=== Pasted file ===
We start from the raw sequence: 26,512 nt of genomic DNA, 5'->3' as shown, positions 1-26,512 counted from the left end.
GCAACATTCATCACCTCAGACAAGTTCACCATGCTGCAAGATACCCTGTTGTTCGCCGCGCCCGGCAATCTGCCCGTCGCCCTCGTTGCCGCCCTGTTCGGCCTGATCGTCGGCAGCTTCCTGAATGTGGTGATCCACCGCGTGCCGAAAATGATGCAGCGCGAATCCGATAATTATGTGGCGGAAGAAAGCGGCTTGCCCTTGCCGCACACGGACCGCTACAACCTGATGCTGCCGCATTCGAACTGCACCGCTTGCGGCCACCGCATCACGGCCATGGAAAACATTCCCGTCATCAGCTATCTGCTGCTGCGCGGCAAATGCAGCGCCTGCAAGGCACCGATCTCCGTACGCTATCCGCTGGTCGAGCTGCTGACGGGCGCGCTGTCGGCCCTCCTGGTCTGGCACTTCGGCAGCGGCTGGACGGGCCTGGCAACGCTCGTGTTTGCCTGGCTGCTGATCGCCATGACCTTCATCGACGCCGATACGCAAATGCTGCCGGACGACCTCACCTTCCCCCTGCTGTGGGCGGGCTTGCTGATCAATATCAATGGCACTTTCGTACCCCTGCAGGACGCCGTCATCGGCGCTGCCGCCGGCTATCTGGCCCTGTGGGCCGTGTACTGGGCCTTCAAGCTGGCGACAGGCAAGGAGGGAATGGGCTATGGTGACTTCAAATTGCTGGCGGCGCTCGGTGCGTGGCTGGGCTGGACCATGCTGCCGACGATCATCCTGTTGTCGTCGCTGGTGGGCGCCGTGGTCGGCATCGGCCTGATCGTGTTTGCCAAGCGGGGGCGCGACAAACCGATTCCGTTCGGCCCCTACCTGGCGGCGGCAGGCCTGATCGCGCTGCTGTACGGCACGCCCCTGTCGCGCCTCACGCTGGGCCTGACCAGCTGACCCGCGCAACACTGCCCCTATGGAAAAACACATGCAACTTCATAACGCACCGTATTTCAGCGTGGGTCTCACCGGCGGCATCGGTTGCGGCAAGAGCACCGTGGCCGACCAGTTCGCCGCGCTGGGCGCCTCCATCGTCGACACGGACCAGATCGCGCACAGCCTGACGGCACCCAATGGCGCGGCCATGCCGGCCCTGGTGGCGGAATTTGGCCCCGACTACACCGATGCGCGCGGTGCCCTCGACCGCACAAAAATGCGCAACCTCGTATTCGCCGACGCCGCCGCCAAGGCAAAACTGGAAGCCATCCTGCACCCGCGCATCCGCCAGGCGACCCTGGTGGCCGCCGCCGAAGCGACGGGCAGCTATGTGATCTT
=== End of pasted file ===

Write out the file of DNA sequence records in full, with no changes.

We start from the raw sequence: 26,512 nt of genomic DNA, 5'->3' as shown, positions 1-26,512 counted from the left end.
GCAACATTCATCACCTCAGACAAGTTCACCATGCTGCAAGATACCCTGTTGTTCGCCGCGCCCGGCAATCTGCCCGTCGCCCTCGTTGCCGCCCTGTTCGGCCTGATCGTCGGCAGCTTCCTGAATGTGGTGATCCACCGCGTGCCGAAAATGATGCAGCGCGAATCCGATAATTATGTGGCGGAAGAAAGCGGCTTGCCCTTGCCGCACACGGACCGCTACAACCTGATGCTGCCGCATTCGAACTGCACCGCTTGCGGCCACCGCATCACGGCCATGGAAAACATTCCCGTCATCAGCTATCTGCTGCTGCGCGGCAAATGCAGCGCCTGCAAGGCACCGATCTCCGTACGCTATCCGCTGGTCGAGCTGCTGACGGGCGCGCTGTCGGCCCTCCTGGTCTGGCACTTCGGCAGCGGCTGGACGGGCCTGGCAACGCTCGTGTTTGCCTGGCTGCTGATCGCCATGACCTTCATCGACGCCGATACGCAAATGCTGCCGGACGACCTCACCTTCCCCCTGCTGTGGGCGGGCTTGCTGATCAATATCAATGGCACTTTCGTACCCCTGCAGGACGCCGTCATCGGCGCTGCCGCCGGCTATCTGGCCCTGTGGGCCGTGTACTGGGCCTTCAAGCTGGCGACAGGCAAGGAGGGAATGGGCTATGGTGACTTCAAATTGCTGGCGGCGCTCGGTGCGTGGCTGGGCTGGACCATGCTGCCGACGATCATCCTGTTGTCGTCGCTGGTGGGCGCCGTGGTCGGCATCGGCCTGATCGTGTTTGCCAAGCGGGGGCGCGACAAACCGATTCCGTTCGGCCCCTACCTGGCGGCGGCAGGCCTGATCGCGCTGCTGTACGGCACGCCCCTGTCGCGCCTCACGCTGGGCCTGACCAGCTGACCCGCGCAACACTGCCCCTATGGAAAAACACATGCAACTTCATAACGCACCGTATTTCAGCGTGGGTCTCACCGGCGGCATCGGTTGCGGCAAGAGCACCGTGGCCGACCAGTTCGCCGCGCTGGGCGCCTCCATCGTCGACACGGACCAGATCGCGCACAGCCTGACGGCACCCAATGGCGCGGCCATGCCGGCCCTGGTGGCGGAATTTGGCCCCGACTACACCGATGCGCGCGGTGCCCTCGACCGCACAAAAATGCGCAACCTCGTATTCGCCGACGCCGCCGCCAAGGCAAAACTGGAAGCCATCCTGCACCCGCGCATCCGCCAGGCGACCCTGGTGGCCGCCGCCGAAGCGACGGGCAGCTATGTGATCTT